It all began with the Earth. As a planet that can accommodate life, minerals and plant species, it nourishes both living beings and the imagination.
As you make your way through this garden, its many sides are revealed: from the transcendent planet, that nourishes myths through civilisations and across centuries, from the rock used to build and shelter mankind, to the organic and fertile matter that is the source of life. Much like an ode to the planet, a monolith in rammed earth represents a vast landscape. It reflects into a liquid mirror, where water, earth and sky come together as one. The layers of rammed earth resemble geological strata, reminding us of the sensitivity of the Earth, its unique and changing character. This building technique is used in Mexico and involves the use of compacted raw earth. At the beginning of the path, the vegetation is sparse and dry, to imitate the arid valleys of Oaxaca where the most surprising of plants are found nonetheless. Little by little, the land becomes more fertile and the vegetation becomes more and more dense. This protective space finally provides a place to rest. The open roof leaves a view of the sky in the middle. And so everything comes together, the mineral, the plant-life, the earth, the sky and Mankind.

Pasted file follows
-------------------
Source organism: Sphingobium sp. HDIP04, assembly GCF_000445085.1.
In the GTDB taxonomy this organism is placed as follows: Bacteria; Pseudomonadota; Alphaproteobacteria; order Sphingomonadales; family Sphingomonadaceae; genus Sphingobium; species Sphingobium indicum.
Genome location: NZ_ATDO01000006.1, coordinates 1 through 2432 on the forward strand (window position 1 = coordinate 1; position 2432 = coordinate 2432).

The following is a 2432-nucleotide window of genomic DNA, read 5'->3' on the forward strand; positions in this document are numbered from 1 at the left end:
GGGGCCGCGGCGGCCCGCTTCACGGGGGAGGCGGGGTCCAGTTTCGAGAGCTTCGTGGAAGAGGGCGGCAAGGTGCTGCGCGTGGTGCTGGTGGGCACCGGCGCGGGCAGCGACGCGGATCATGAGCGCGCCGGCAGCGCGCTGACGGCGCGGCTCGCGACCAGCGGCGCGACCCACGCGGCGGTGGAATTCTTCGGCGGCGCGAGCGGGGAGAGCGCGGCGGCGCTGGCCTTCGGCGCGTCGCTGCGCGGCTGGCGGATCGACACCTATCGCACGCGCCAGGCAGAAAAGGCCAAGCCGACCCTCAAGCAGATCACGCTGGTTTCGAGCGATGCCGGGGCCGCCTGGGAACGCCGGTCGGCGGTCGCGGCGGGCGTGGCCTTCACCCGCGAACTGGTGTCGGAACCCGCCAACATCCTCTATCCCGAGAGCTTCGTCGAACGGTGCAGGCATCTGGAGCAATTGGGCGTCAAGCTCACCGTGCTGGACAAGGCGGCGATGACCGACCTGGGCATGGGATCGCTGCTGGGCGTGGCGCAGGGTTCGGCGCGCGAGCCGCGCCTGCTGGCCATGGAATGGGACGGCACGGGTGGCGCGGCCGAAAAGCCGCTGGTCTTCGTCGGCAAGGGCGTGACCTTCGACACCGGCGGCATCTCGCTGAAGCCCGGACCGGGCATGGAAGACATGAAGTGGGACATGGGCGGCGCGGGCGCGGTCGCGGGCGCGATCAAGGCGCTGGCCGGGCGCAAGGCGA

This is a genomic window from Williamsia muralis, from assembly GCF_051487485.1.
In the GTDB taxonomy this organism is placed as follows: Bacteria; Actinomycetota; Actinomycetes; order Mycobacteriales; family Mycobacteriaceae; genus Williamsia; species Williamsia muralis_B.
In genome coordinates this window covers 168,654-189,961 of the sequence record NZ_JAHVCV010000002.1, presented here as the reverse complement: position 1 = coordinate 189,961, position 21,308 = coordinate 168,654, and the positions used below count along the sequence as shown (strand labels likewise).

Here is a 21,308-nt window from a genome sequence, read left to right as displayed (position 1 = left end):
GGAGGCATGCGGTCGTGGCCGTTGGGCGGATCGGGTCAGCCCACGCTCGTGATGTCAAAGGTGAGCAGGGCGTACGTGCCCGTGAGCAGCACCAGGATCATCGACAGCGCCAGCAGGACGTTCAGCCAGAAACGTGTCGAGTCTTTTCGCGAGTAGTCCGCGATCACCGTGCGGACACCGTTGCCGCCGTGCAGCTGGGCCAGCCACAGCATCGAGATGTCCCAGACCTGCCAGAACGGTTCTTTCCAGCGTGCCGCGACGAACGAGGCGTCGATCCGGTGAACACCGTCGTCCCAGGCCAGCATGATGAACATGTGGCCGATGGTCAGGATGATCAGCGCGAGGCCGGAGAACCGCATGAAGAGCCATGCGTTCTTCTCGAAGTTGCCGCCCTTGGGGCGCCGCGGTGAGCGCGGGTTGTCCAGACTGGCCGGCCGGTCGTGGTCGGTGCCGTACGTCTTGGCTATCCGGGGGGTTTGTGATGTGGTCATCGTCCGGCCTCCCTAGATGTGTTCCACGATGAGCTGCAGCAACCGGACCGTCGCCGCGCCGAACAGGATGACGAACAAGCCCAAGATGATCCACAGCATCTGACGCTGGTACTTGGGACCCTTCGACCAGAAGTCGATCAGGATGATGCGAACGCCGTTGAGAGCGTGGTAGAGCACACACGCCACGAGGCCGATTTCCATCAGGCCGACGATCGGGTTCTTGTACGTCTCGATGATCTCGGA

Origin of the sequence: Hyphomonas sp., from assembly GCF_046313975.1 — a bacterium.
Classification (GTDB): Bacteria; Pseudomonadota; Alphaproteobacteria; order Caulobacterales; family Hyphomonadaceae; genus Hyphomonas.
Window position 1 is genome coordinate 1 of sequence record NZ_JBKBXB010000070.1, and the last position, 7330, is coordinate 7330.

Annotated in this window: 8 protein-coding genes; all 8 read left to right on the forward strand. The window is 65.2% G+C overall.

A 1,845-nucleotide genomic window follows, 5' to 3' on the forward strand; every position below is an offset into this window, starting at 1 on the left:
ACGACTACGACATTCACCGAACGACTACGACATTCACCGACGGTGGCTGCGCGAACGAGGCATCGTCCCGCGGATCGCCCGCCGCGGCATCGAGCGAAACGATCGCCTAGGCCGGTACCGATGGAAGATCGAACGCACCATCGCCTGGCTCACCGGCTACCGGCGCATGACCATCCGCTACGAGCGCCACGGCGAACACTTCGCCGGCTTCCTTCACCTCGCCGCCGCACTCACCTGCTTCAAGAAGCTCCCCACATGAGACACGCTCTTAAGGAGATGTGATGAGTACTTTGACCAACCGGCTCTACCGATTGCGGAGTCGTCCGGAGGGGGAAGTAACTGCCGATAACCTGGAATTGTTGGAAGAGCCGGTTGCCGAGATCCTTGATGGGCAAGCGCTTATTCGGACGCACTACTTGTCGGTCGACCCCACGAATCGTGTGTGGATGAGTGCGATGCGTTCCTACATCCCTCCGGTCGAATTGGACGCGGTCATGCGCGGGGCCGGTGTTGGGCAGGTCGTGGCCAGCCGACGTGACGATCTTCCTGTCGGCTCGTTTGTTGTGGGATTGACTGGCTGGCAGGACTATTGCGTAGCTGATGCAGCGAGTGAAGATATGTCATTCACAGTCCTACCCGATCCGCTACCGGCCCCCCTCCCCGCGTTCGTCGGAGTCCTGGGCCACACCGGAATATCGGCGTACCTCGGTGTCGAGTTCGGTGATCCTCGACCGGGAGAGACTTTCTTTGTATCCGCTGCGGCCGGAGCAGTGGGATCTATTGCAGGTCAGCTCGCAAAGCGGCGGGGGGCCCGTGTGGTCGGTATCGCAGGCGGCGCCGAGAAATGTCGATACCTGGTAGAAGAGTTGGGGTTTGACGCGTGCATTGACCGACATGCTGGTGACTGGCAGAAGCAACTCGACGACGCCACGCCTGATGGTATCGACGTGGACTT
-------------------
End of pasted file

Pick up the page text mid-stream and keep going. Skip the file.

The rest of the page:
Anna-Laura Bourguignon is a young Franco-Mexican architect who studied in Paris and Mexico. She is interested in sustainable architecture and participative approaches to creating cities. She has a passion for rammed earth architecture and carpentry, and works both independently and with Capaz, a charitable organisation that works in Mexico and Vietnam. Since her first visit to Chaumont-sur-Loire she has continued to enjoy nature, gardens and urban agriculture, and has tried to learn as much as possible about all the various aspects that make up more sustainable architecture.